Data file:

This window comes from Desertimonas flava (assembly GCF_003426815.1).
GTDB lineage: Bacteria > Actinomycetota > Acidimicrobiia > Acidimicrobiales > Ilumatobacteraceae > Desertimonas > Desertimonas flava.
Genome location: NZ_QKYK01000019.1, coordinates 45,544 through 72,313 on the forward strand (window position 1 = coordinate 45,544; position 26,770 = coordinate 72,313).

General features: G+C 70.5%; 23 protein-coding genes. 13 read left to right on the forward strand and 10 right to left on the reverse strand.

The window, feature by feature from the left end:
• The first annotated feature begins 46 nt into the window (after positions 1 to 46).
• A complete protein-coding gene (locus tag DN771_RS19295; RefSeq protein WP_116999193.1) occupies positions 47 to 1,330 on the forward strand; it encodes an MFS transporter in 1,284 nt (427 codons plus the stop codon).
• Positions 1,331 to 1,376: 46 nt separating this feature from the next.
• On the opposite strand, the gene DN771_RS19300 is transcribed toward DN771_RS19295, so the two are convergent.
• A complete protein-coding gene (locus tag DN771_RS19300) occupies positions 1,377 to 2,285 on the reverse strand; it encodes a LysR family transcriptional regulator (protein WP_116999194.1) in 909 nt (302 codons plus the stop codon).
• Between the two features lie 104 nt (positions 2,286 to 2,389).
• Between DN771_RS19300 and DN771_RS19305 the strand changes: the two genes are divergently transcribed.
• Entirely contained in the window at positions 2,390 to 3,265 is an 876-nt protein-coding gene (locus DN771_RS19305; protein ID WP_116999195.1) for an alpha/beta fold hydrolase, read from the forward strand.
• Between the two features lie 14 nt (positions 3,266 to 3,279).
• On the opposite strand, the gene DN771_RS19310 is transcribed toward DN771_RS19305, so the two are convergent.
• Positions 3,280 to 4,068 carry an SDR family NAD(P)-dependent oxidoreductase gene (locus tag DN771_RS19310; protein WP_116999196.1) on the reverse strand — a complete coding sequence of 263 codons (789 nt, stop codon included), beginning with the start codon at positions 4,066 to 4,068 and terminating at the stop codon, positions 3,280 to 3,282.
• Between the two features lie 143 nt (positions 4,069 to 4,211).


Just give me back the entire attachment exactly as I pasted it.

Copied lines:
This window comes from Desertimonas flava (assembly GCF_003426815.1).
GTDB lineage: Bacteria > Actinomycetota > Acidimicrobiia > Acidimicrobiales > Ilumatobacteraceae > Desertimonas > Desertimonas flava.
Genome location: NZ_QKYK01000019.1, coordinates 45,544 through 72,313 on the forward strand (window position 1 = coordinate 45,544; position 26,770 = coordinate 72,313).

General features: G+C 70.5%; 23 protein-coding genes. 13 read left to right on the forward strand and 10 right to left on the reverse strand.

The window, feature by feature from the left end:
• The first annotated feature begins 46 nt into the window (after positions 1 to 46).
• A complete protein-coding gene (locus tag DN771_RS19295; RefSeq protein WP_116999193.1) occupies positions 47 to 1,330 on the forward strand; it encodes an MFS transporter in 1,284 nt (427 codons plus the stop codon).
• Positions 1,331 to 1,376: 46 nt separating this feature from the next.
• On the opposite strand, the gene DN771_RS19300 is transcribed toward DN771_RS19295, so the two are convergent.
• A complete protein-coding gene (locus tag DN771_RS19300) occupies positions 1,377 to 2,285 on the reverse strand; it encodes a LysR family transcriptional regulator (protein WP_116999194.1) in 909 nt (302 codons plus the stop codon).
• Between the two features lie 104 nt (positions 2,286 to 2,389).
• Between DN771_RS19300 and DN771_RS19305 the strand changes: the two genes are divergently transcribed.
• Entirely contained in the window at positions 2,390 to 3,265 is an 876-nt protein-coding gene (locus DN771_RS19305; protein ID WP_116999195.1) for an alpha/beta fold hydrolase, read from the forward strand.
• Between the two features lie 14 nt (positions 3,266 to 3,279).
• On the opposite strand, the gene DN771_RS19310 is transcribed toward DN771_RS19305, so the two are convergent.
• Positions 3,280 to 4,068 carry an SDR family NAD(P)-dependent oxidoreductase gene (locus tag DN771_RS19310; protein WP_116999196.1) on the reverse strand — a complete coding sequence of 263 codons (789 nt, stop codon included), beginning with the start codon at positions 4,066 to 4,068 and terminating at the stop codon, positions 3,280 to 3,282.
• Between the two features lie 143 nt (positions 4,069 to 4,211).